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American Revival Tour; more

Thursday 10.29 

click to enlarge The Dixie Bee-Liners
  • The Dixie Bee-Liners

Raleigh
American Revival Tour

Stewart Theatre, NCSU Campus—A more apt title for the American Revival Tour would be the Women Kicking Ass Acoustically Tour. While one might expect a revival of bluegrass to mirror its male-dominated origins, The Dixie Bee-Liners, Uncle Earl and Sierra Hull & Highway 111 are all bluegrass bands driven by women. Though the easiest but most reductive point of reference might be Alison Krauss, each of the three bands offers something different: Leading The Dixie Bee-Liners, Brandi Hart sounds more sassy and less melancholy than Krauss. The sextet isn't scared of minor chords and sad lyrics, but an up-tempo undercurrent bubbles through most songs. Uncle Earl is the only all-female group of the evening. The band's tunes ebb and flow, held together by vocal harmonies while lyrics about Napoleon Bonaparte ease past. A child prodigy on mandolin, the still-teenage Sierra Hull, both an instrumental virtuoso and a wide-eyed ingénue, opens the evening. Pay $5-$28 for the 8 p.m. show. For more, see www.ncsu.edu/centerstage. —Andrew Ritchey


Durham
Caleb Calypso and the Midnight Marauders

Manbites Dog Theater—Though its title makes it sound like a 1960s-era Marvel war comic or a line of children's fantasy novels, this play by Durham's Howard L. Craft deals with issues of "race, class, regionalism and homophobia in today's New Army," set at the close of the Cold War in Bamberg, Germany. It was produced as a staged reading at UNC earlier this year. The show runs Oct. 29-31, Nov. 5-8 and Nov. 11-14. All shows are at 8:15 p.m. except Sunday, Nov. 8, at 3:15 p.m. Tickets are $17 Friday through Sunday and $12 weeknights, with discounts for students and seniors; tonight's pay-what-you-can is a $5 minimum. For more information, visit www.manbitesdogtheater.org or call 682-4974. —Zack Smith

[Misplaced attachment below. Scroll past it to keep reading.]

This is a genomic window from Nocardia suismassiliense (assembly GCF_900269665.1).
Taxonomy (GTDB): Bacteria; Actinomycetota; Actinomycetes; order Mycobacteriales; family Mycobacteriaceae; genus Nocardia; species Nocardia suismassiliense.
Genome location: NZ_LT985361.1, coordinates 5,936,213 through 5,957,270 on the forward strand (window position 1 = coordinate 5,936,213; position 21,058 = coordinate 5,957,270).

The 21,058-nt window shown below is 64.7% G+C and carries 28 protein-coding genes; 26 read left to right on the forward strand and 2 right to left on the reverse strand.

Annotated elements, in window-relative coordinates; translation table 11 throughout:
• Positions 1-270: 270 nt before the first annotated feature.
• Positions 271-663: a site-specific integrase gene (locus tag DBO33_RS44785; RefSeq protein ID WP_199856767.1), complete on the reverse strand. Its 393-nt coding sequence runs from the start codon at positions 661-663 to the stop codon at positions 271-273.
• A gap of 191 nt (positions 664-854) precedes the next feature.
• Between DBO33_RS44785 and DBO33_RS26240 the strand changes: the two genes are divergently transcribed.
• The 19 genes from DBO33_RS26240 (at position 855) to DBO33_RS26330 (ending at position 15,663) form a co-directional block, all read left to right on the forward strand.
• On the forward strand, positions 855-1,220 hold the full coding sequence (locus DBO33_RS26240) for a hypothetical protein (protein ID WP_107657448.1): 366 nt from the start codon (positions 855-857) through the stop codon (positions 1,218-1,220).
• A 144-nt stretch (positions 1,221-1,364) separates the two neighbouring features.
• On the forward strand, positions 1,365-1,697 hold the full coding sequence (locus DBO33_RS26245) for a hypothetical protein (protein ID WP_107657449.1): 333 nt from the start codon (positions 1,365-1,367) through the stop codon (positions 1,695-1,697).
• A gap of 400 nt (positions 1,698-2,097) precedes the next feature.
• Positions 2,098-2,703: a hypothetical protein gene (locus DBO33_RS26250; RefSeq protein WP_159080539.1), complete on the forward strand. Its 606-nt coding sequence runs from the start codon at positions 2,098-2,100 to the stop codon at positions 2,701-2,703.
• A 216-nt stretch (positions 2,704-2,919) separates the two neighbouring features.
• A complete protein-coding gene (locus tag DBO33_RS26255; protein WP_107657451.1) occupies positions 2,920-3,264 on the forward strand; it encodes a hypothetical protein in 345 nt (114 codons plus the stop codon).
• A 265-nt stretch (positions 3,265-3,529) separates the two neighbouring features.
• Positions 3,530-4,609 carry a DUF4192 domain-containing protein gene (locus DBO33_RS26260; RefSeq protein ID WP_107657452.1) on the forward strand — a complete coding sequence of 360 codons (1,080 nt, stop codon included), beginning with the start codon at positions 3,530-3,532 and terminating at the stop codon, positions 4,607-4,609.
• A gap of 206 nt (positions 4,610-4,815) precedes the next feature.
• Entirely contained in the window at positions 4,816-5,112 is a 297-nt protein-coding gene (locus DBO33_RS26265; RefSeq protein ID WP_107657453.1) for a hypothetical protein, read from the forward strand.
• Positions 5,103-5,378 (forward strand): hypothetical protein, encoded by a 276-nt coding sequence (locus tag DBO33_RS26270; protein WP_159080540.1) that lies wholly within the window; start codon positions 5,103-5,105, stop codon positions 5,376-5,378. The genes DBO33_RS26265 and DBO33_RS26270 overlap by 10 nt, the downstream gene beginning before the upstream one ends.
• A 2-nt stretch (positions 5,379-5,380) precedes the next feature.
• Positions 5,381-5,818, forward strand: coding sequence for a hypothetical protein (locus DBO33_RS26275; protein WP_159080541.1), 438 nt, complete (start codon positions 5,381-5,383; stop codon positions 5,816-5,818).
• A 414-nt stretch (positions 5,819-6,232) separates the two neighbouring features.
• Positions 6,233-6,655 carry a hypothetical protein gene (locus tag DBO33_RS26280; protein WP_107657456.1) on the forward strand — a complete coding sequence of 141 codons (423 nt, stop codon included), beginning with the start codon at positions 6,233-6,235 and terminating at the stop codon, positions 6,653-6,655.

Durham
Picasso's Closet

Nasher Museum of Art, Duke Campus—Little Green Pig Theatrical Concern helps the Nasher celebrate its Picasso and the Allure of Language exhibit with a special staged reading of Ariel Dorfman's play about Picasso's plight during the Third Reich. (See Picasso articles in last week's Indy.) The readings are today and tomorrow at 7 p.m. and Saturday at 2, with a final performance on Nov. 15. Tickets are $5. For more information, call 684-4444 and visit www.littlegreenpig.com. —Zack Smith


click to enlarge 10.28cult_8s_raven.jpg

Durham
Nevermore

Brody Theater, Duke Campus—Quoth the raven ... well, you know the rest. Just in time for Halloween, the Duke Players Lab Theater presents a play based on the works of Edgar Allan Poe. The particular stories providing inspiration aren't listed, but the safe money's on The Tell-Tale Heart, The Pit and the Pendulum, The Fall of the House of Usher and, given the show's title, The Raven. It should be perfect for those who prefer to feel the slow burn of suspense rather than be scared silly by fake guts. Free for all ages, the show runs today through Oct. 31, with performances nightly at 8 and 11. For more information, visit www.theaterstudies.duke.edu or call 660-3343. —Sarah Ewald


click to enlarge 10.28-cult8s_ferris.gif

Durham
William Ferris

The Regulator Bookshop—UNC folklorist William Ferris presents a special slide show and reading from his book, CD and DVD Give My Poor Heart Ease: Voices of the Mississippi Delta. Based on a series of interviews Ferris conducted with African-Americans in the 1960s and 1970s as he toured his home state of Mississippi, the work combines an autobiographical essay on Ferris' love of the blues with a rich history of an area, a music and a people. Give My Poor Heart Ease has earned acclaim from Toni Morrison, Morgan Freeman and B.B. King. The evening begins at 7 p.m.; for more information, call 286-2700 or visit www.regulatorbookshop.com. —Zack Smith

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